LOT Summer Program
Since 2002 more than 325 students have completed the summer program. Sessions are held on Friday afternoons from May to August. Students who wish to participate and who are working as summer research assistants get approval for release time from their supervisors. Students who attend 80% of the program receive a non-credit, Engineering Leaders of Tomorrow Summer Program Certificate.
The program has been heavily influenced by the Social Change Model of Leadership Development (Komives, 2011). Since 2007 it has been divided into three sections: (a) Personal Leadership, which includes topics such as self- awareness, emotional intelligence and personal vision, (b) Team Leadership, which includes group dynamics, facilitation skills and conflict transformation, and
Societal Leadership, which emphasizes engineering and public policy, current issues, and active citizenship. Four weeks are dedicated to each of these three overarching competencies. Table 1 presents a sampling of sessions which have been delivered in the last three summers.As well as attending seminars and workshops, students participate in research and design team projects, tour local industry facilities and engage in community
Table 1: Examples of Sessions, Grouped by Program Segment
Leadership in Society
Leadership Styles and Myers- Briggs
Engineering and Public Policy
How to Build a Strong and Successful Team Atmosphere
Ethics and Leadership
Who Could You Be in the World? (personal visioning workshop)
Transforming Conflict: Skills
for Resolving Conflict While Strengthening Relationships
Habitat for Humanity Build Day of Community Service
Ethics and Leadership
Navigating Your Career
Leading with Integrity: Living Your Values
How to Effectively Facilitate
Groups and Meetings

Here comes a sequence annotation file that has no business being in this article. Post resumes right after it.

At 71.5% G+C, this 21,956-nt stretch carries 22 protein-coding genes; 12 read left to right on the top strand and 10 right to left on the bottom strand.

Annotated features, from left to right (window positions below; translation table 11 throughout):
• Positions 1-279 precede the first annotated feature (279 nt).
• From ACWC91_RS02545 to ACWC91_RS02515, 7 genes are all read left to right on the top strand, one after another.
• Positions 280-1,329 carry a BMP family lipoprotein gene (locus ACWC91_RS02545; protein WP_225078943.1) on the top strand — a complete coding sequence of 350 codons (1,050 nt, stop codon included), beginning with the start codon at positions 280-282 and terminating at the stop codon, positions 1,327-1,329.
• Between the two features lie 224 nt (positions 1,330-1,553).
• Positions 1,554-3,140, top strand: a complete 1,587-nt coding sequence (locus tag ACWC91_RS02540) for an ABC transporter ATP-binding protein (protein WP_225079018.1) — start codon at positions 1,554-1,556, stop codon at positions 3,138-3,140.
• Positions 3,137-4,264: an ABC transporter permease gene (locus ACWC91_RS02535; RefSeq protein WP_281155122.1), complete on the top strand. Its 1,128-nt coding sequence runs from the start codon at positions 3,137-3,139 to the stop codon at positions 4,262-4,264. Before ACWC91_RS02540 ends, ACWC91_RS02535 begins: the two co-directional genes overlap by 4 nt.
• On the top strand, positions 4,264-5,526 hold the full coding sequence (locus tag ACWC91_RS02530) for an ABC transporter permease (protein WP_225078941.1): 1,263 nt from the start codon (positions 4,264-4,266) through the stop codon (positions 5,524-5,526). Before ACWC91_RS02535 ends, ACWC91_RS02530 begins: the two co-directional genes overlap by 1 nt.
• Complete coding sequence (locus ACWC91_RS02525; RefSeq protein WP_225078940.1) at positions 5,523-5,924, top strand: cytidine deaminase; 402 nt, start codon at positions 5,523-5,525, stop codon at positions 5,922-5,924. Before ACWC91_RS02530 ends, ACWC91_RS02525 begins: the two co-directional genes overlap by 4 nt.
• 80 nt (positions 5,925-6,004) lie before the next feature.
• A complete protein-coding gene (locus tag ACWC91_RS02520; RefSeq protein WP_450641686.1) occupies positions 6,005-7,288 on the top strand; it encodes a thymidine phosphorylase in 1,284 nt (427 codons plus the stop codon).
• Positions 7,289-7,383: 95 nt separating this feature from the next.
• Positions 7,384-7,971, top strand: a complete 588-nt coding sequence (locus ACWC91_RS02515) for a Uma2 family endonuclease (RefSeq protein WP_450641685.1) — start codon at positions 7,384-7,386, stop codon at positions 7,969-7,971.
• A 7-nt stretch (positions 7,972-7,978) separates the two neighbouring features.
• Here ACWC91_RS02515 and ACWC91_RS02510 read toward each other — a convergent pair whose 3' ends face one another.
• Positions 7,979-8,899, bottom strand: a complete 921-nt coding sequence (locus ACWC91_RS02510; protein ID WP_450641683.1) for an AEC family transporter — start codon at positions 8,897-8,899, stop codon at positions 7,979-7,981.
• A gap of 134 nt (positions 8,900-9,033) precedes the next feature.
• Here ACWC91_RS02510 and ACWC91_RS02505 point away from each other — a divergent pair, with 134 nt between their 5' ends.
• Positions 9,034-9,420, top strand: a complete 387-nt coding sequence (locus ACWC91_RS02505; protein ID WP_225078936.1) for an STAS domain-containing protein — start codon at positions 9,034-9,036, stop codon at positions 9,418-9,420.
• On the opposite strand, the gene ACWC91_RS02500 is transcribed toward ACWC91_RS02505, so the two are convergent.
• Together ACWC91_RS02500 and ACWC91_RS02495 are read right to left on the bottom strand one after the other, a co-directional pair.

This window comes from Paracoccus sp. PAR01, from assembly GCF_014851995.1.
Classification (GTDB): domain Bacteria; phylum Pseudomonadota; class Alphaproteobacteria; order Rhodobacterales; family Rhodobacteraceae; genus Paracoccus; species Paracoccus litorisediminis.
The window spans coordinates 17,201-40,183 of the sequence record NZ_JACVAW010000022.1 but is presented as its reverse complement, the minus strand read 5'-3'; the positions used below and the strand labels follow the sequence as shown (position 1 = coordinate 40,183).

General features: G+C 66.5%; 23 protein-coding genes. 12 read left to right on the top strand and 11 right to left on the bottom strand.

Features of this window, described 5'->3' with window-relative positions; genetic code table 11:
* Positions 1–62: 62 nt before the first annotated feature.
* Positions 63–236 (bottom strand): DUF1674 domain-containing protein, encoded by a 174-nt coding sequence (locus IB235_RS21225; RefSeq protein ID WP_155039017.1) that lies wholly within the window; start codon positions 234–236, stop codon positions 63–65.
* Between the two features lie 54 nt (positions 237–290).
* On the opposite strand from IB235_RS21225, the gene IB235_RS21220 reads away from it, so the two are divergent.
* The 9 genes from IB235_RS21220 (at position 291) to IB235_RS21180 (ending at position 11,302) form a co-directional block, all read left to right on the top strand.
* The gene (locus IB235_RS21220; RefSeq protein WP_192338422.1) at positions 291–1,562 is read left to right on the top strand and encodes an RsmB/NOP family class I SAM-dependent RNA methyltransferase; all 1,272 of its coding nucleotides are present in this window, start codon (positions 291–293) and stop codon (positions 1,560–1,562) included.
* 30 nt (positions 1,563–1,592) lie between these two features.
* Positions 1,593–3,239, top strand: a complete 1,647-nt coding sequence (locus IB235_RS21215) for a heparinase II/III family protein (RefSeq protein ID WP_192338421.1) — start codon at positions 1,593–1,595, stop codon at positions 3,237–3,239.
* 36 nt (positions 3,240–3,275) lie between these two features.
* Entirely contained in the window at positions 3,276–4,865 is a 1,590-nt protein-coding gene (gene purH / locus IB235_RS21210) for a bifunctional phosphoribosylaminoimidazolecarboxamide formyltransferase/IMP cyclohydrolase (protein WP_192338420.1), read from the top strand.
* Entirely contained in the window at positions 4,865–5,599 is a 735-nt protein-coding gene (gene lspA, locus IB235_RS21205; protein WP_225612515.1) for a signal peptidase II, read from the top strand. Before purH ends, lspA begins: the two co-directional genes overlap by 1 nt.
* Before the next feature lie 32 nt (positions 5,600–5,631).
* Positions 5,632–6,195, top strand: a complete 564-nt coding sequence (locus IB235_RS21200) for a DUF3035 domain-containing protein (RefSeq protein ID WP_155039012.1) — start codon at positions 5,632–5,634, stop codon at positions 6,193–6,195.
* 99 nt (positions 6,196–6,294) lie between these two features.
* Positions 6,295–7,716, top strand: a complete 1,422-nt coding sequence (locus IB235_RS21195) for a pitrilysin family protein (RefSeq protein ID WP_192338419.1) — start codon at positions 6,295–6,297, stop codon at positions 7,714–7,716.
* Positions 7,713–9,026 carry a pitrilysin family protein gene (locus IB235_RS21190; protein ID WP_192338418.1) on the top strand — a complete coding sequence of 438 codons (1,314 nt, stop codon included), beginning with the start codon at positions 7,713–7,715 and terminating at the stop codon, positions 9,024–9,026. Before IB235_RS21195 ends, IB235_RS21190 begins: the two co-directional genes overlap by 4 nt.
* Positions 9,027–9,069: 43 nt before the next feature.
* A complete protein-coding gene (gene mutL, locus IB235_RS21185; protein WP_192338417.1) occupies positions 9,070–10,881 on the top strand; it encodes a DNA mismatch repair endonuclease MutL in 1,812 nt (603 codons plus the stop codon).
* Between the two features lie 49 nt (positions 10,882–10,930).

Team Tune-Up (team project reflections, focusing on group processes)
Networking lunch with Alumni
and Final Team Presentations
History of Leadership
The Secret of Successful Failing
Debate Practice (topics
relating to current issues)
Giving Active Feedback
A Guide to Structured
service activities. The rationale for group projects is to allow students to apply their newly acquired knowledge, self-awareness, and team skills to an engineering problem (Colbeck, Campbell, & Bjorklund, 2000). While completing their project students are encouraged to integrate their developing leadership skills into their team process. Past group projects have included:
designing a green roof.
designing green chemistry labs.
designing a compost system for an apartment building.
developing a website for recruiting future chemical engineering students.
designing an energy efficient home insulation plan.
designing a bio-engineering facility harnessing bio-methane.
organizing student tours.
designing and facilitating leadership workshops.
In summer 2010 the group projects changed from an engineering design project to a curriculum design project. Students were placed in teams and tasked with designing a 15-minute mini-leadership workshop which they facilitated for a panel of alumni judges and their peers. By learning to design and teach a leadership topic such as conflict resolution, public speaking, or diversity in teams, students have to engage with the material more deeply, and embody their learning as they teach others. By introducing a team project that involves teaching others, organizers are better able to assess the level at which students have internalized their leadership learning.
LOT programming emphasizes experiential learning. Staff in the LOT Office design curriculum that engages students in active skill development and intentional reflection activities. Other facilitators of sessions include educators from beyond the Faculty and University who have backgrounds in education and in leadership development. As expressed by Kolb’s (1984) experiential learning theory, learning should not only involve cognition, but also thinking, feeling, perceiving and behaving. Efforts are made to engage students mentally, emotionally and kinesthetically in their learning. For example, at a workshop on facilitation skills students would first be introduced to the topic, discuss the role of a facilitator, and brainstorm some responses to common interpersonal challenges that occur in groups. They may then observe a scenario or engage with a case study. Next, students practice a new skill-set in the context of a simulation or group discussion and are given feedback on their facilitation skills. Finally, they are guided to reflect on their learning and experience as a way of taking their new knowledge into future situations.